• The fraction of consumers that has no access to financial markets: In the baseline, 20 percent of the population is assumed to be liquidity-constrained and consumes its entire disposable income every period. This fraction is consistent with empirical evidence for the United Kingdom reported in Al-Eyd and Barrel (2005). To investigate the importance of this assumption, an alternative simulation assumes that all consumers can use financial markets to smooth their consumption over time.

The impact of fiscal policy on real activity combines responses from aggregate supply and demand. Aggregate supply changes are triggered through the “distortion channel.” Fiscal policy influences include the impact of wage taxes on the incentive to work and the effect of corporate income tax rates on the incentive to invest in productive capital. Aggregate demand changes largely depend on fiscal policy’s effects on wealth and interest rates. The strength of the wealth channel is influenced by the level of consumer “impatience.”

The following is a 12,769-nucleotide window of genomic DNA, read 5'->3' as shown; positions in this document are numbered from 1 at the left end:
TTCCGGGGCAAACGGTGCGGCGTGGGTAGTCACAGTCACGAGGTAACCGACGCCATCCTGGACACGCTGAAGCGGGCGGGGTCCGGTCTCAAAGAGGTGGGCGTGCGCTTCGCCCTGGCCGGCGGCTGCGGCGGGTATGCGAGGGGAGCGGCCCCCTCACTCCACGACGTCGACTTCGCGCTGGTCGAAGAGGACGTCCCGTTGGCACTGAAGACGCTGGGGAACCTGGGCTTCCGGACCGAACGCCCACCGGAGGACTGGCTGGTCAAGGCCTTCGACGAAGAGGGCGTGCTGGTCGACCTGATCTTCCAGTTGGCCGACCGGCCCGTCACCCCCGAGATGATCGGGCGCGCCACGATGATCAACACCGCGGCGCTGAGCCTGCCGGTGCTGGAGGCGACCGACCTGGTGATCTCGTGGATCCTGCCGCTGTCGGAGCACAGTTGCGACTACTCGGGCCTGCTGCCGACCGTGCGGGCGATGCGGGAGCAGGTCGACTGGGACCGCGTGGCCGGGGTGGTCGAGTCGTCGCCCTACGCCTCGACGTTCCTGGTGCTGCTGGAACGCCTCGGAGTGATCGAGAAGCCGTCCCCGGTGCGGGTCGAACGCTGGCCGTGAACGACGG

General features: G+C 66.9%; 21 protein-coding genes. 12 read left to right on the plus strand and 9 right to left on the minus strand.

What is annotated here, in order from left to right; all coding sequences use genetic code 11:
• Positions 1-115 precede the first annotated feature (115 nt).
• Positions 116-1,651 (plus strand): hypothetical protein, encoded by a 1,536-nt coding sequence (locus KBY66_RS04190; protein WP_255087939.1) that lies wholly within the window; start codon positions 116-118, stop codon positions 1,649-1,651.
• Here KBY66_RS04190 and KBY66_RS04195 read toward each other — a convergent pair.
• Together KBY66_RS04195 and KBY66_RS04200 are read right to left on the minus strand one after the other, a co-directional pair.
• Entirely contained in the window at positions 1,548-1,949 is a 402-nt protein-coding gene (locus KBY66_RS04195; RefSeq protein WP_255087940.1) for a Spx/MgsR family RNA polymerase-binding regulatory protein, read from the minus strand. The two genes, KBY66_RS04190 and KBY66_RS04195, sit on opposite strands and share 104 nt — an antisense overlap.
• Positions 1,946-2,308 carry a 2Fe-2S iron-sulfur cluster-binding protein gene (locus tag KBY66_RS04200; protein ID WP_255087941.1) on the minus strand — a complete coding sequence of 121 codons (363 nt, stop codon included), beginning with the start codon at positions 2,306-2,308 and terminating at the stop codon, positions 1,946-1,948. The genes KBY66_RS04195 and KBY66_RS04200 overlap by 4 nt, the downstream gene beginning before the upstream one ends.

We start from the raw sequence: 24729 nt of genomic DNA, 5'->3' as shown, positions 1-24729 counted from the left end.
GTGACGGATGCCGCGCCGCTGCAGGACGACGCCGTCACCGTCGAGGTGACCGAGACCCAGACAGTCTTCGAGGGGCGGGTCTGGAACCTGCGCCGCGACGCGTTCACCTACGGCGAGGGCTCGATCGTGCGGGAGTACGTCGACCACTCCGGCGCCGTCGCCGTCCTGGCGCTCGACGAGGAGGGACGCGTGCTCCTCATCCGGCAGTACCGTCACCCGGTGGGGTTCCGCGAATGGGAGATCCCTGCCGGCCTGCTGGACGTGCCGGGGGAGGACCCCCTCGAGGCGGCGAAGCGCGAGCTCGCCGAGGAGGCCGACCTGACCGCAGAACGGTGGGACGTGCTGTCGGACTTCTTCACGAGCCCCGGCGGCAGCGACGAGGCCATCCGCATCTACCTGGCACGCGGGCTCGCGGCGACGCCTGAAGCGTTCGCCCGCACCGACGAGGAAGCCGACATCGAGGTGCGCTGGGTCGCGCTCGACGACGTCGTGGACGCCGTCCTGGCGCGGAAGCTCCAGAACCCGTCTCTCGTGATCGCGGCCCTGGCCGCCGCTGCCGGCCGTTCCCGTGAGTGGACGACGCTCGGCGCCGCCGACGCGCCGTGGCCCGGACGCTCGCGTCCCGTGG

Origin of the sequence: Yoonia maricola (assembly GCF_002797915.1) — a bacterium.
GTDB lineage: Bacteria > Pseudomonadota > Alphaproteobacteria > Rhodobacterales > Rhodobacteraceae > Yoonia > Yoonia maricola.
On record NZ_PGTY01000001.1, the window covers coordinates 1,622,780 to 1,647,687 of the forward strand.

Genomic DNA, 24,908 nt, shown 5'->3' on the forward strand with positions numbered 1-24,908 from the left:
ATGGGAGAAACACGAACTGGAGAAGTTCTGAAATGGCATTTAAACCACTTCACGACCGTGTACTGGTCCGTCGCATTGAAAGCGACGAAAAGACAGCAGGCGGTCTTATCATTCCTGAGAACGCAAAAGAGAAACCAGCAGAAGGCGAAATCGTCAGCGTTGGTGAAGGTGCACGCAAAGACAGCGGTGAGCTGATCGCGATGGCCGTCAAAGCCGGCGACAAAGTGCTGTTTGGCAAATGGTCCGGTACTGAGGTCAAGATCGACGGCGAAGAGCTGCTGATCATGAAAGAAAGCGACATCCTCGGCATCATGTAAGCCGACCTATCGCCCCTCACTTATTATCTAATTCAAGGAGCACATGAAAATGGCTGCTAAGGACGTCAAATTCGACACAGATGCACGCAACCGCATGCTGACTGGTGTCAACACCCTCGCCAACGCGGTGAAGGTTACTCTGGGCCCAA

III. Macroeconomic Effects of Alternative Forms of Fiscal Consolidation

The baseline features delayed consolidation. In the baseline, government debt increases to about 43 percent of GDP by FY2009/10. This is consistent with a scenario in which no fiscal consolidation is forthcoming in the near future. The financing gap—the difference between revenue and expenditure—is assumed to close after FY2009/10 by gradually increasing labor income taxes on workers. The consolidation generates the primary surpluses required to stabilize the debt ratio at 45 percent of GDP.

In the baseline, the initial financing gap stems from higher government transfers which stimulate aggregate demand in the short term, especially by liquidity-constrained consumers (Figure 1). The increase in domestic demand is supported by real exchange rate appreciation—following higher interest rates in the United Kingdom than the rest of the world. As government debt rises, however, labor income taxes on workers need to be increased—by about 2 percentage points—to stabilize the government debt-to-GDP ratio, taking into account the need to finance higher interest expenses. The long-run increase in the real interest rate is muted by the fact that the United Kingdom is a relatively small open economy. Labor effort, investment, and consumption all decline in the medium term, implying a permanent output loss of about 0.3–0.4 percent.